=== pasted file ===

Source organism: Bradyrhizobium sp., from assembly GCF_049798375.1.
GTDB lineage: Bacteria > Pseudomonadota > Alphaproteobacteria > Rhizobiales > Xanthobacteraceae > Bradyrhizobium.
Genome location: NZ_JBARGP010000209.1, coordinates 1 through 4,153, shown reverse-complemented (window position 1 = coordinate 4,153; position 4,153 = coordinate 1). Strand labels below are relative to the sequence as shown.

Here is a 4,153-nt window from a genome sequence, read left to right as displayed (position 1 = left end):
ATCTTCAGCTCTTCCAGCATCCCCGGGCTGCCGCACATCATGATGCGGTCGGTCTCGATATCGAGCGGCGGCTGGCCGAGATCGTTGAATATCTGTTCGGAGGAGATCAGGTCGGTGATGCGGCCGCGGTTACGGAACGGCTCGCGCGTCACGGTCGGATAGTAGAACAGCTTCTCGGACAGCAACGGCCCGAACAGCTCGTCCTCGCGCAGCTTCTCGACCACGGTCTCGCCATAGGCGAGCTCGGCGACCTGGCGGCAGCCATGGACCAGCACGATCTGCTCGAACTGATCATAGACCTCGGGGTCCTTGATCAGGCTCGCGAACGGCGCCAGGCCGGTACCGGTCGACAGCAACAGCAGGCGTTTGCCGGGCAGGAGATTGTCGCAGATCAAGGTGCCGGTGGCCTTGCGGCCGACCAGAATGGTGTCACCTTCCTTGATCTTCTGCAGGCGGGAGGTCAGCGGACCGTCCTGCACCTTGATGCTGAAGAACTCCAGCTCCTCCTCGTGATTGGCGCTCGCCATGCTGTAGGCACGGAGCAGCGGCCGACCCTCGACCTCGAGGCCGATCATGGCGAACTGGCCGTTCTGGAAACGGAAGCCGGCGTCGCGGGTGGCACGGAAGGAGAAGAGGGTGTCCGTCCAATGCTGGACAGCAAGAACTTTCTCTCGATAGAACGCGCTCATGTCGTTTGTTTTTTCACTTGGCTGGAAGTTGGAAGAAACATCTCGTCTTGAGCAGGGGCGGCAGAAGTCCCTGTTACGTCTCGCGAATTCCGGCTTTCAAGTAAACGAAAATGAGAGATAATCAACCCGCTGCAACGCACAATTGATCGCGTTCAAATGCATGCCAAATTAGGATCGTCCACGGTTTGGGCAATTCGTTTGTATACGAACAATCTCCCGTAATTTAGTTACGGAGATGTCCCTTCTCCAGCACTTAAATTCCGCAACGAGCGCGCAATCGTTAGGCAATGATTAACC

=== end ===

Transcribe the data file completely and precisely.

Source organism: Bradyrhizobium sp., from assembly GCF_049798375.1.
GTDB lineage: Bacteria > Pseudomonadota > Alphaproteobacteria > Rhizobiales > Xanthobacteraceae > Bradyrhizobium.
Genome location: NZ_JBARGP010000209.1, coordinates 1 through 4,153, shown reverse-complemented (window position 1 = coordinate 4,153; position 4,153 = coordinate 1). Strand labels below are relative to the sequence as shown.

Here is a 4,153-nt window from a genome sequence, read left to right as displayed (position 1 = left end):
ATCTTCAGCTCTTCCAGCATCCCCGGGCTGCCGCACATCATGATGCGGTCGGTCTCGATATCGAGCGGCGGCTGGCCGAGATCGTTGAATATCTGTTCGGAGGAGATCAGGTCGGTGATGCGGCCGCGGTTACGGAACGGCTCGCGCGTCACGGTCGGATAGTAGAACAGCTTCTCGGACAGCAACGGCCCGAACAGCTCGTCCTCGCGCAGCTTCTCGACCACGGTCTCGCCATAGGCGAGCTCGGCGACCTGGCGGCAGCCATGGACCAGCACGATCTGCTCGAACTGATCATAGACCTCGGGGTCCTTGATCAGGCTCGCGAACGGCGCCAGGCCGGTACCGGTCGACAGCAACAGCAGGCGTTTGCCGGGCAGGAGATTGTCGCAGATCAAGGTGCCGGTGGCCTTGCGGCCGACCAGAATGGTGTCACCTTCCTTGATCTTCTGCAGGCGGGAGGTCAGCGGACCGTCCTGCACCTTGATGCTGAAGAACTCCAGCTCCTCCTCGTGATTGGCGCTCGCCATGCTGTAGGCACGGAGCAGCGGCCGACCCTCGACCTCGAGGCCGATCATGGCGAACTGGCCGTTCTGGAAACGGAAGCCGGCGTCGCGGGTGGCACGGAAGGAGAAGAGGGTGTCCGTCCAATGCTGGACAGCAAGAACTTTCTCTCGATAGAACGCGCTCATGTCGTTTGTTTTTTCACTTGGCTGGAAGTTGGAAGAAACATCTCGTCTTGAGCAGGGGCGGCAGAAGTCCCTGTTACGTCTCGCGAATTCCGGCTTTCAAGTAAACGAAAATGAGAGATAATCAACCCGCTGCAACGCACAATTGATCGCGTTCAAATGCATGCCAAATTAGGATCGTCCACGGTTTGGGCAATTCGTTTGTATACGAACAATCTCCCGTAATTTAGTTACGGAGATGTCCCTTCTCCAGCACTTAAATTCCGCAACGAGCGCGCAATCGTTAGGCAATGATTAACC